Working With Critique Partners

Working with critique partners offers huge benefits to writers. There are the obvious benefits, like getting fresh eyes to look at your writing and help you polish. Then there are benefits you might not have considered, like the fact that critique partners can help you learn and get used to taking feedback, which prepares you to work with a professional editor. If you are a writer and don’t have any critique partners, I suggest you find some. And by critique partner I don’t mean family and friends who don’t write or read much. Get other writers who will edit you and give you constructive feedback instead of giving you a simple “I liked it.” Continue reading

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Caraval

I finally got around to reading Caraval by Stephani Garber and I can see why it became a bestseller. I loved the book. I had some misgivings when I first started reading, but I got hooked and didn’t want to put the book down. I loved how I couldn’t predict the book with the twists and turns thrown at me. It made for an exciting read and a breath of fresh air since I love an unpredictable book but read so few. I wouldn’t hesitate to recommend this book and in fact hope to get one of my friends to read it.CaravalNormally I don’t pay attention when books are heralded as the next whatever one of the latest bestsellers have been, in Caraval’s case The Night Circus, but this is definitely a book that would appeal to Night Circus fans although the writing styles are vastly different. Still, they are both about a magical world hidden away in the normal world with a sprinkling of love thrown in. I found Caraval enchanting and if it were real, you’d better belief I’d be trying to get myself a ticket every year. I’d probably try to be a performer. And while there is a romance thread, I appreciated how in the end the focus was on the love between the sisters winning at the end of the day.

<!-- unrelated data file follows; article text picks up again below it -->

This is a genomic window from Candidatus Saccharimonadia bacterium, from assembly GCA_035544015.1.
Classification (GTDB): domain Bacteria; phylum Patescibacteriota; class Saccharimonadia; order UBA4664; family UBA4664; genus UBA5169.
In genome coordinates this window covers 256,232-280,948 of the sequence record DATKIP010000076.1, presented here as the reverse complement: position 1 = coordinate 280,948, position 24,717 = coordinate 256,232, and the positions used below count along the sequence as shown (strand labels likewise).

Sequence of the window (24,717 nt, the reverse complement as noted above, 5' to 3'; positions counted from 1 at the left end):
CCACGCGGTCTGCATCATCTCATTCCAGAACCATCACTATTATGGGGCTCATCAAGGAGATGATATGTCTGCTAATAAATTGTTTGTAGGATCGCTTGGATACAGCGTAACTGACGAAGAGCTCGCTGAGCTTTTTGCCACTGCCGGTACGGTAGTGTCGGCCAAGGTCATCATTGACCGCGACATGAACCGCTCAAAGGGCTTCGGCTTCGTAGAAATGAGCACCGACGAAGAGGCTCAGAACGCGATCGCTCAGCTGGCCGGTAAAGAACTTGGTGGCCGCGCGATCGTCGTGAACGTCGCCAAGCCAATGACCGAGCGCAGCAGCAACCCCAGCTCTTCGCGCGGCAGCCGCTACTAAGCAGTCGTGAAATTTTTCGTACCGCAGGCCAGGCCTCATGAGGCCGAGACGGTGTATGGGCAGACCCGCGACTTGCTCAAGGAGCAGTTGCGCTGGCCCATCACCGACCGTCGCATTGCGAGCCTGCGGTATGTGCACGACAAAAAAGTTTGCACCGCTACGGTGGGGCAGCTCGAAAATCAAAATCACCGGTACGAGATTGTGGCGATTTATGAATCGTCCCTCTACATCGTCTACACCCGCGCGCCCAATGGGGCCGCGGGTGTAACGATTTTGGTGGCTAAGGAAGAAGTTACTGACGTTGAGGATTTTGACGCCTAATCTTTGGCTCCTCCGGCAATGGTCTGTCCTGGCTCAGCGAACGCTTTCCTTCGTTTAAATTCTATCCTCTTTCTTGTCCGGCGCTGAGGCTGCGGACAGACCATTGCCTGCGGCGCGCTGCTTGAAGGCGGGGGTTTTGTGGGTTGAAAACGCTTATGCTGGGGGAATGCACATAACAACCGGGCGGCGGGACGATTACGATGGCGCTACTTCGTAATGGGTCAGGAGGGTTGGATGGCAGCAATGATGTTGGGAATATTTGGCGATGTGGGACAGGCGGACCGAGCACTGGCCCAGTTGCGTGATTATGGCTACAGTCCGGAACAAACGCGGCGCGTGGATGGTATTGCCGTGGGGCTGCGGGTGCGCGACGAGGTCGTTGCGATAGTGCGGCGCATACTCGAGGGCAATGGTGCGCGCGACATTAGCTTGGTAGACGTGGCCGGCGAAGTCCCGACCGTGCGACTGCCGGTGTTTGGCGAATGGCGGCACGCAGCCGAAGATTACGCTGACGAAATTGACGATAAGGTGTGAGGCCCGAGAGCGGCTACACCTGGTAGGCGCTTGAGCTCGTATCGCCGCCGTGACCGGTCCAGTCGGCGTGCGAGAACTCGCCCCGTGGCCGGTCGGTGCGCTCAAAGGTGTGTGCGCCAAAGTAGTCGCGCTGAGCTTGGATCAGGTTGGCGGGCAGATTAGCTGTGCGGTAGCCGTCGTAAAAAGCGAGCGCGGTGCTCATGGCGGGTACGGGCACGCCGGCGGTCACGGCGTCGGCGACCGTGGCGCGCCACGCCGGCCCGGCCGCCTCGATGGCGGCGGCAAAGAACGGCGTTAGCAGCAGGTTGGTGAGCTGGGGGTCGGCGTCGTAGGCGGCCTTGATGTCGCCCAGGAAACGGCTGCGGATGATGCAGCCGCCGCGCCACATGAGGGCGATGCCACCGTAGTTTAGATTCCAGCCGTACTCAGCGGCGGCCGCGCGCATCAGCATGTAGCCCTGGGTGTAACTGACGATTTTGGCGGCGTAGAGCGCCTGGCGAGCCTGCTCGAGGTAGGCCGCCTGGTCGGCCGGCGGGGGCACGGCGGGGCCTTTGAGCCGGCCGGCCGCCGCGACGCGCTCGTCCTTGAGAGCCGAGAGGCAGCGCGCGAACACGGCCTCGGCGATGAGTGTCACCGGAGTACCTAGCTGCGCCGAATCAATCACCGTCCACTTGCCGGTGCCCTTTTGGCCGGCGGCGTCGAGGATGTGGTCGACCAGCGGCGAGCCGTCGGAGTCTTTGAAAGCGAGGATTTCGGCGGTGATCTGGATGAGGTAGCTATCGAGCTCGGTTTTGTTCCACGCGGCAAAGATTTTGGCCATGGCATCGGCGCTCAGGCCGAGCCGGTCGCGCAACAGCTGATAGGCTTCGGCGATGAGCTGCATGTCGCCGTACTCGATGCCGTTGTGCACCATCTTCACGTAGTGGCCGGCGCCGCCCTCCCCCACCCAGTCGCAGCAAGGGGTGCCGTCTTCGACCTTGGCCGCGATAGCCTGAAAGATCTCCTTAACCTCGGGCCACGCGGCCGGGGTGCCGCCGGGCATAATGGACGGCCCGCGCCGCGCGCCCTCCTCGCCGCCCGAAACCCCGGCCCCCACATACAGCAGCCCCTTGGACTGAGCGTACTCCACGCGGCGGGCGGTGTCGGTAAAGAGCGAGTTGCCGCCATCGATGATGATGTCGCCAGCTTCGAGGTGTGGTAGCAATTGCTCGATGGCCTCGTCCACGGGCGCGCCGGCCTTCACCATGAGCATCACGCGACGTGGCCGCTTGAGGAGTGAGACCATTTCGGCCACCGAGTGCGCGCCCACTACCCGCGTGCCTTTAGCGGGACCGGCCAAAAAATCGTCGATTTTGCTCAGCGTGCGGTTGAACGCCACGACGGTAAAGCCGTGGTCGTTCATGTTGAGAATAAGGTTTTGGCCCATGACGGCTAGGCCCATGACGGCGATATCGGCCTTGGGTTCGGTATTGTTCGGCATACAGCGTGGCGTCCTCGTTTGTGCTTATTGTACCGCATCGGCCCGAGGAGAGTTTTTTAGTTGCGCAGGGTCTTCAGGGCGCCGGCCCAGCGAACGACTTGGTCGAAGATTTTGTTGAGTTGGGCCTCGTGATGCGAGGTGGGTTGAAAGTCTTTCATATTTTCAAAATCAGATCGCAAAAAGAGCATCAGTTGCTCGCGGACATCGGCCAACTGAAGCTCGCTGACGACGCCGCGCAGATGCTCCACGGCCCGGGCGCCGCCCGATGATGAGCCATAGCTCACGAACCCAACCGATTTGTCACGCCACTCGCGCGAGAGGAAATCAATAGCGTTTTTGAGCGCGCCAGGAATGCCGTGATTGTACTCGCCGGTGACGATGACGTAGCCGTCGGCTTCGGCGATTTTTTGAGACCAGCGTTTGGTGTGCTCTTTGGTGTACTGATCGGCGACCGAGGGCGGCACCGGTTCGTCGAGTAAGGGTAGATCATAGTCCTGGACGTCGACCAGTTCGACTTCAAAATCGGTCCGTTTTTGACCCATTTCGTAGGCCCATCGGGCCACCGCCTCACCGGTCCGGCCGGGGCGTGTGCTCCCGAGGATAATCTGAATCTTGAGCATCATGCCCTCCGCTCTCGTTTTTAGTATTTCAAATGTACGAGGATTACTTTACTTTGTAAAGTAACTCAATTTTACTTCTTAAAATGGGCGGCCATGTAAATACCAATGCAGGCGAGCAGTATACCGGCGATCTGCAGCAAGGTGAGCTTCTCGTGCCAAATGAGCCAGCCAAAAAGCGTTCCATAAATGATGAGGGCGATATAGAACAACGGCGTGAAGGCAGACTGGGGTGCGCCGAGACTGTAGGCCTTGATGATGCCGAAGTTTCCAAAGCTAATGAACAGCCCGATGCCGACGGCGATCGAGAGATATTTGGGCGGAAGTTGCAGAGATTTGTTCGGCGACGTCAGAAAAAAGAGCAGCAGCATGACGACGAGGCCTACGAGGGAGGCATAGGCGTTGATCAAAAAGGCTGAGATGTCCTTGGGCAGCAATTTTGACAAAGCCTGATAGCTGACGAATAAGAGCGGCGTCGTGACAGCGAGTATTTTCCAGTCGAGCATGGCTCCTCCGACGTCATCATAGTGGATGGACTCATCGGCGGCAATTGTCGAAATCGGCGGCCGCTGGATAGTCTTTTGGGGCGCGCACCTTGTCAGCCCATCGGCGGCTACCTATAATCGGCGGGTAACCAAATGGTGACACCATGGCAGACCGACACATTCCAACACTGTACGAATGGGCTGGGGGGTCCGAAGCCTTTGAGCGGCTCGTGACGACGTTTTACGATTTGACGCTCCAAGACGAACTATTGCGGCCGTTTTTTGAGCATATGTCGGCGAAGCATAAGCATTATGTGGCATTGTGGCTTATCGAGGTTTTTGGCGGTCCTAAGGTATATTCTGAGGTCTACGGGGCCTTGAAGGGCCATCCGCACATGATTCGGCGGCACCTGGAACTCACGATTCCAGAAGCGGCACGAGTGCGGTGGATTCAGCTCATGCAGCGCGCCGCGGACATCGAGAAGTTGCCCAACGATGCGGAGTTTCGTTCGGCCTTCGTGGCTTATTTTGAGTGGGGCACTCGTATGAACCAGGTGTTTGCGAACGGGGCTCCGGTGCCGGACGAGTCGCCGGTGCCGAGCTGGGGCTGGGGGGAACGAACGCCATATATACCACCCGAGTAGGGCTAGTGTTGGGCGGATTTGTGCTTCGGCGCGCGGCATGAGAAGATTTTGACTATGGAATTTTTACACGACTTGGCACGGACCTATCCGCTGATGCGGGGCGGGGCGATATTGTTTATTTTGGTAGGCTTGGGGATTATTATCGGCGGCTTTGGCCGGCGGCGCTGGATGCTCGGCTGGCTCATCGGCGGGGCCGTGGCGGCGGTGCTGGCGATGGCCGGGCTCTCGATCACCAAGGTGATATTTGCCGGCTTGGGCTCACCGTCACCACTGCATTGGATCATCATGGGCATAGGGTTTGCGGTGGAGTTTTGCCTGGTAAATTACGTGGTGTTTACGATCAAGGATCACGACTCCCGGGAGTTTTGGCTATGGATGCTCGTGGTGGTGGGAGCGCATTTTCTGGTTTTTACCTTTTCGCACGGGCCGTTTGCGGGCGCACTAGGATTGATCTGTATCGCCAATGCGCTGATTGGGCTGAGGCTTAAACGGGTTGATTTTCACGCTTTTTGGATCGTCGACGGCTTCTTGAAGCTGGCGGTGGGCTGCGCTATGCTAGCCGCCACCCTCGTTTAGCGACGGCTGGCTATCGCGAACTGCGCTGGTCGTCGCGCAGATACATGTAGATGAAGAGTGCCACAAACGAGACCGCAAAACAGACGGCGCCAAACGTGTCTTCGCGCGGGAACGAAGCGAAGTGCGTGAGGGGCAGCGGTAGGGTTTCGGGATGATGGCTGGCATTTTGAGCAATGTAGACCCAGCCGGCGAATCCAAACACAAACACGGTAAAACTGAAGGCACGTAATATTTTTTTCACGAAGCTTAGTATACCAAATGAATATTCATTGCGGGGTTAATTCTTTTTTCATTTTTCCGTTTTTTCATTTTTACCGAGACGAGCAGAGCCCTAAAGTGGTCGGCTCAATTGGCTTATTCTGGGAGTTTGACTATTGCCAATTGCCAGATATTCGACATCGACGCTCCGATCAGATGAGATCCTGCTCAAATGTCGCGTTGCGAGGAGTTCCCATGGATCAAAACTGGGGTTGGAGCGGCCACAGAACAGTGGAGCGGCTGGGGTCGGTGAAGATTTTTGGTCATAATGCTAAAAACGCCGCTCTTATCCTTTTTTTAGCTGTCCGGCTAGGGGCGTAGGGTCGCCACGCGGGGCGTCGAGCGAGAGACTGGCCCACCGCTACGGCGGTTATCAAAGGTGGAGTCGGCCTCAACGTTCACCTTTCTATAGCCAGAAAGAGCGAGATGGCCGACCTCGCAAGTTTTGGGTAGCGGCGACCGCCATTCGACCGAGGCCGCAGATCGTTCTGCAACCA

Why did I have misgivings at first? Well the father in this book was abusive and I’ve noticed a tendency toward terrible parents in books lately as an excuse in fantasy for characters to leave to go exploring, which was also true in Caraval’s case. However once the sisters left their island, I couldn’t put the book down. I wanted to know more about Caraval and just exactly who the mysterious sailor known as Julian was. And once the game of Caraval started, there was no way I could walk away from the book.

I find books boring when I can predict the ending, and even if I enjoy the reading an ending I predicted can at times disappoint me. On the flip side I hate when authors go with unbelievable twists in an attempt to be unpredictable. I definitely didn’t predict the way the game ended in Caraval. As soon as I thought I understood the infamous Legend and his Caraval, another twist made me feel like I knew nothing. But that didn’t frustrate me, it just made me eager to know the which truth was right. After all, you can’t trust anyone in Caraval. The twists and turns fit in with the Caraval game well and made for some mind blowing endings.

The first thing I did when I finished reading was hop online to see if there would be a sequel–and there is one! The sequel is coming May 2018 and I can’t wait to get my hands on it. I’m curious to have a story from Tella’s perspective since Caraval was from Scarlett’s. I want to know more about her and if the way her sister views her as being rash is true. But more than any other character I want the chance to meet Legend and learn more about the enigmatic man.

So if you haven’t read Caraval yet, you definitely should grab a copy and dive in. But be warned by the end you might want a ticket to next year’s game.